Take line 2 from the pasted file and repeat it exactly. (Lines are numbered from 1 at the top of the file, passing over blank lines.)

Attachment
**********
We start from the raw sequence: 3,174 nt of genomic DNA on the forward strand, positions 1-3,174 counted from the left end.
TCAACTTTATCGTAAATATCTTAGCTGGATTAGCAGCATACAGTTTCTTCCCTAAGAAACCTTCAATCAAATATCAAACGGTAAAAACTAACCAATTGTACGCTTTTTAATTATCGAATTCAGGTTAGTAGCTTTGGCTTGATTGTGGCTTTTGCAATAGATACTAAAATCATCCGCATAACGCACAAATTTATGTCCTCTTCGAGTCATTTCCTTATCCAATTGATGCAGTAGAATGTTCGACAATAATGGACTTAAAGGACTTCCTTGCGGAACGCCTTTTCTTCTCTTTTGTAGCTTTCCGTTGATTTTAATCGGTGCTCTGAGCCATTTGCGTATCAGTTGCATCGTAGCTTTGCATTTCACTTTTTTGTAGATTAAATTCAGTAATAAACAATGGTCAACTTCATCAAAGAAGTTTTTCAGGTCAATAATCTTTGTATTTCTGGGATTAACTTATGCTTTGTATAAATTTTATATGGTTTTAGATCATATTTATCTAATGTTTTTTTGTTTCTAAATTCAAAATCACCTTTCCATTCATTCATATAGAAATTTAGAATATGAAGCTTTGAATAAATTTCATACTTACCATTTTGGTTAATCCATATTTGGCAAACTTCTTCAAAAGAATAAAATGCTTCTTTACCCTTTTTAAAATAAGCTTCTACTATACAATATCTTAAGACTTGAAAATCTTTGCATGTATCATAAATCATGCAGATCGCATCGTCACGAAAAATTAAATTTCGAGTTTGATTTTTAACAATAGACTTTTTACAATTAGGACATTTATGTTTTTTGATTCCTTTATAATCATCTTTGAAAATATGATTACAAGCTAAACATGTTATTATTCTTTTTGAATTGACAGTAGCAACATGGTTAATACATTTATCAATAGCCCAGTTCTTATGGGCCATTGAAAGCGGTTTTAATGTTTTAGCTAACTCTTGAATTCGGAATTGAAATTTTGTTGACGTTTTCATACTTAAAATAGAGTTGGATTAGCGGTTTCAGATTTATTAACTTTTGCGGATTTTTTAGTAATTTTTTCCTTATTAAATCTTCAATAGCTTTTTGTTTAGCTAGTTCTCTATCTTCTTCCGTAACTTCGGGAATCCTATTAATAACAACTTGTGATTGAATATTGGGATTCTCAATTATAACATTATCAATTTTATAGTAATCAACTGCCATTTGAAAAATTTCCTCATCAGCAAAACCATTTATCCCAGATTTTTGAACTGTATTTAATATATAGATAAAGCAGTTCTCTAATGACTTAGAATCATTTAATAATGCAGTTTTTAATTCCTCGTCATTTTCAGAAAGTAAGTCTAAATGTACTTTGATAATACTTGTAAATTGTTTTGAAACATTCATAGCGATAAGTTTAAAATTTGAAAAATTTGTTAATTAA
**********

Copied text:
TCAACTTTATCGTAAATATCTTAGCTGGATTAGCAGCATACAGTTTCTTCCCTAAGAAACCTTCAATCAAATATCAAACGGTAAAAACTAACCAATTGTACGCTTTTTAATTATCGAATTCAGGTTAGTAGCTTTGGCTTGATTGTGGCTTTTGCAATAGATACTAAAATCATCCGCATAACGCACAAATTTATGTCCTCTTCGAGTCATTTCCTTATCCAATTGATGCAGTAGAATGTTCGACAATAATGGACTTAAAGGACTTCCTTGCGGAACGCCTTTTCTTCTCTTTTGTAGCTTTCCGTTGATTTTAATCGGTGCTCTGAGCCATTTGCGTATCAGTTGCATCGTAGCTTTGCATTTCACTTTTTTGTAGATTAAATTCAGTAATAAACAATGGTCAACTTCATCAAAGAAGTTTTTCAGGTCAATAATCTTTGTATTTCTGGGATTAACTTATGCTTTGTATAAATTTTATATGGTTTTAGATCATATTTATCTAATGTTTTTTTGTTTCTAAATTCAAAATCACCTTTCCATTCATTCATATAGAAATTTAGAATATGAAGCTTTGAATAAATTTCATACTTACCATTTTGGTTAATCCATATTTGGCAAACTTCTTCAAAAGAATAAAATGCTTCTTTACCCTTTTTAAAATAAGCTTCTACTATACAATATCTTAAGACTTGAAAATCTTTGCATGTATCATAAATCATGCAGATCGCATCGTCACGAAAAATTAAATTTCGAGTTTGATTTTTAACAATAGACTTTTTACAATTAGGACATTTATGTTTTTTGATTCCTTTATAATCATCTTTGAAAATATGATTACAAGCTAAACATGTTATTATTCTTTTTGAATTGACAGTAGCAACATGGTTAATACATTTATCAATAGCCCAGTTCTTATGGGCCATTGAAAGCGGTTTTAATGTTTTAGCTAACTCTTGAATTCGGAATTGAAATTTTGTTGACGTTTTCATACTTAAAATAGAGTTGGATTAGCGGTTTCAGATTTATTAACTTTTGCGGATTTTTTAGTAATTTTTTCCTTATTAAATCTTCAATAGCTTTTTGTTTAGCTAGTTCTCTATCTTCTTCCGTAACTTCGGGAATCCTATTAATAACAACTTGTGATTGAATATTGGGATTCTCAATTATAACATTATCAATTTTATAGTAATCAACTGCCATTTGAAAAATTTCCTCATCAGCAAAACCATTTATCCCAGATTTTTGAACTGTATTTAATATATAGATAAAGCAGTTCTCTAATGACTTAGAATCATTTAATAATGCAGTTTTTAATTCCTCGTCATTTTCAGAAAGTAAGTCTAAATGTACTTTGATAATACTTGTAAATTGTTTTGAAACATTCATAGCGATAAGTTTAAAATTTGAAAAATTTGTTAATTAA